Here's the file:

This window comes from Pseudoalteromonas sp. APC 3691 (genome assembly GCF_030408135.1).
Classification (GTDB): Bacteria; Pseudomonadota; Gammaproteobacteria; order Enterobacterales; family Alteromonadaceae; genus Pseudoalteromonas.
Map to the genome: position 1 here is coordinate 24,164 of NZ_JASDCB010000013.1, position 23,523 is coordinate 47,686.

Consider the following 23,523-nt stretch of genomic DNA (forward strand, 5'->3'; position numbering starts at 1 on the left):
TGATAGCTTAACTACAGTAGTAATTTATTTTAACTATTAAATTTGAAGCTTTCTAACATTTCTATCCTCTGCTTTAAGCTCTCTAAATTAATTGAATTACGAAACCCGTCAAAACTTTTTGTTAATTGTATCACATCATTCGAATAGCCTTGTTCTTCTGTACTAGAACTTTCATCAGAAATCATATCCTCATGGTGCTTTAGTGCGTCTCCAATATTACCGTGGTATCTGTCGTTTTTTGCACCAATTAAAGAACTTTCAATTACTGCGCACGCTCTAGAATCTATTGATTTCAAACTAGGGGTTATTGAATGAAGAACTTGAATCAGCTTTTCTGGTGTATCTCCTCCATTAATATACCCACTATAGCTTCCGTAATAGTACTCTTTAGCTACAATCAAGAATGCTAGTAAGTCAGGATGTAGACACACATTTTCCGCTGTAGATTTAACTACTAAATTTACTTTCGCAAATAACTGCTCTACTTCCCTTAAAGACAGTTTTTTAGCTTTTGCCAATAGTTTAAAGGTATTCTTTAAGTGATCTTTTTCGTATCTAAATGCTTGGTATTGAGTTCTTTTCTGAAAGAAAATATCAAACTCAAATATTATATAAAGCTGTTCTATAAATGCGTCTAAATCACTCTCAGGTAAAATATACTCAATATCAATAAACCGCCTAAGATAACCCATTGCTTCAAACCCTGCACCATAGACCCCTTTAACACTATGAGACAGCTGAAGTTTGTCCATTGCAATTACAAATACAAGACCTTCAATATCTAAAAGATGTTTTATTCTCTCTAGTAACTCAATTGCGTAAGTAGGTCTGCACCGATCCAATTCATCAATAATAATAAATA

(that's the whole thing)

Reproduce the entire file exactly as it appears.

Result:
This window comes from Pseudoalteromonas sp. APC 3691 (genome assembly GCF_030408135.1).
Classification (GTDB): Bacteria; Pseudomonadota; Gammaproteobacteria; order Enterobacterales; family Alteromonadaceae; genus Pseudoalteromonas.
Map to the genome: position 1 here is coordinate 24,164 of NZ_JASDCB010000013.1, position 23,523 is coordinate 47,686.

Consider the following 23,523-nt stretch of genomic DNA (forward strand, 5'->3'; position numbering starts at 1 on the left):
TGATAGCTTAACTACAGTAGTAATTTATTTTAACTATTAAATTTGAAGCTTTCTAACATTTCTATCCTCTGCTTTAAGCTCTCTAAATTAATTGAATTACGAAACCCGTCAAAACTTTTTGTTAATTGTATCACATCATTCGAATAGCCTTGTTCTTCTGTACTAGAACTTTCATCAGAAATCATATCCTCATGGTGCTTTAGTGCGTCTCCAATATTACCGTGGTATCTGTCGTTTTTTGCACCAATTAAAGAACTTTCAATTACTGCGCACGCTCTAGAATCTATTGATTTCAAACTAGGGGTTATTGAATGAAGAACTTGAATCAGCTTTTCTGGTGTATCTCCTCCATTAATATACCCACTATAGCTTCCGTAATAGTACTCTTTAGCTACAATCAAGAATGCTAGTAAGTCAGGATGTAGACACACATTTTCCGCTGTAGATTTAACTACTAAATTTACTTTCGCAAATAACTGCTCTACTTCCCTTAAAGACAGTTTTTTAGCTTTTGCCAATAGTTTAAAGGTATTCTTTAAGTGATCTTTTTCGTATCTAAATGCTTGGTATTGAGTTCTTTTCTGAAAGAAAATATCAAACTCAAATATTATATAAAGCTGTTCTATAAATGCGTCTAAATCACTCTCAGGTAAAATATACTCAATATCAATAAACCGCCTAAGATAACCCATTGCTTCAAACCCTGCACCATAGACCCCTTTAACACTATGAGACAGCTGAAGTTTGTCCATTGCAATTACAAATACAAGACCTTCAATATCTAAAAGATGTTTTATTCTCTCTAGTAACTCAATTGCGTAAGTAGGTCTGCACCGATCCAATTCATCAATAATAATAAATA